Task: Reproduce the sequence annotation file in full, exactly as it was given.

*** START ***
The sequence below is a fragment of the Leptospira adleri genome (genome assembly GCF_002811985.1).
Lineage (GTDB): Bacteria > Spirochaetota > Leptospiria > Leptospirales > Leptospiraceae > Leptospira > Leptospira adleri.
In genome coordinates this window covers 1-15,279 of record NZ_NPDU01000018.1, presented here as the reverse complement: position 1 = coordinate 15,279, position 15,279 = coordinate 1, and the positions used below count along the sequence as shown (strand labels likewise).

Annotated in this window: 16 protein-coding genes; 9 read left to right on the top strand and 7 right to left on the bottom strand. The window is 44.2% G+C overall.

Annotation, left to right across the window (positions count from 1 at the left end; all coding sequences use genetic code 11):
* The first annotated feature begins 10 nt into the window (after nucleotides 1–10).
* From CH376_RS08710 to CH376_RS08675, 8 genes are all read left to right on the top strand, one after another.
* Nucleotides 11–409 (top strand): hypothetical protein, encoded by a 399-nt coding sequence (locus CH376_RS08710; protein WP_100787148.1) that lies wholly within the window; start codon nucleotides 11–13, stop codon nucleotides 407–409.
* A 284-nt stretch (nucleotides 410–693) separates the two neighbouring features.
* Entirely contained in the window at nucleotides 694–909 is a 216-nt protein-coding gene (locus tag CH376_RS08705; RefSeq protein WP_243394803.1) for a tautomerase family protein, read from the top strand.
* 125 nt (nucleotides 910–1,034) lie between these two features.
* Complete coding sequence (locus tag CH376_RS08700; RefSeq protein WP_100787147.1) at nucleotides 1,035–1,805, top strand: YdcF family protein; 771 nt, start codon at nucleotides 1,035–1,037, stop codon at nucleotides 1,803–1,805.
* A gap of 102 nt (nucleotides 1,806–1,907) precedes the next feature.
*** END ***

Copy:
The sequence below is a fragment of the Leptospira adleri genome (genome assembly GCF_002811985.1).
Lineage (GTDB): Bacteria > Spirochaetota > Leptospiria > Leptospirales > Leptospiraceae > Leptospira > Leptospira adleri.
In genome coordinates this window covers 1-15,279 of record NZ_NPDU01000018.1, presented here as the reverse complement: position 1 = coordinate 15,279, position 15,279 = coordinate 1, and the positions used below count along the sequence as shown (strand labels likewise).

Annotated in this window: 16 protein-coding genes; 9 read left to right on the top strand and 7 right to left on the bottom strand. The window is 44.2% G+C overall.

Annotation, left to right across the window (positions count from 1 at the left end; all coding sequences use genetic code 11):
* The first annotated feature begins 10 nt into the window (after nucleotides 1–10).
* From CH376_RS08710 to CH376_RS08675, 8 genes are all read left to right on the top strand, one after another.
* Nucleotides 11–409 (top strand): hypothetical protein, encoded by a 399-nt coding sequence (locus CH376_RS08710; protein WP_100787148.1) that lies wholly within the window; start codon nucleotides 11–13, stop codon nucleotides 407–409.
* A 284-nt stretch (nucleotides 410–693) separates the two neighbouring features.
* Entirely contained in the window at nucleotides 694–909 is a 216-nt protein-coding gene (locus tag CH376_RS08705; RefSeq protein WP_243394803.1) for a tautomerase family protein, read from the top strand.
* 125 nt (nucleotides 910–1,034) lie between these two features.
* Complete coding sequence (locus tag CH376_RS08700; RefSeq protein WP_100787147.1) at nucleotides 1,035–1,805, top strand: YdcF family protein; 771 nt, start codon at nucleotides 1,035–1,037, stop codon at nucleotides 1,803–1,805.
* A gap of 102 nt (nucleotides 1,806–1,907) precedes the next feature.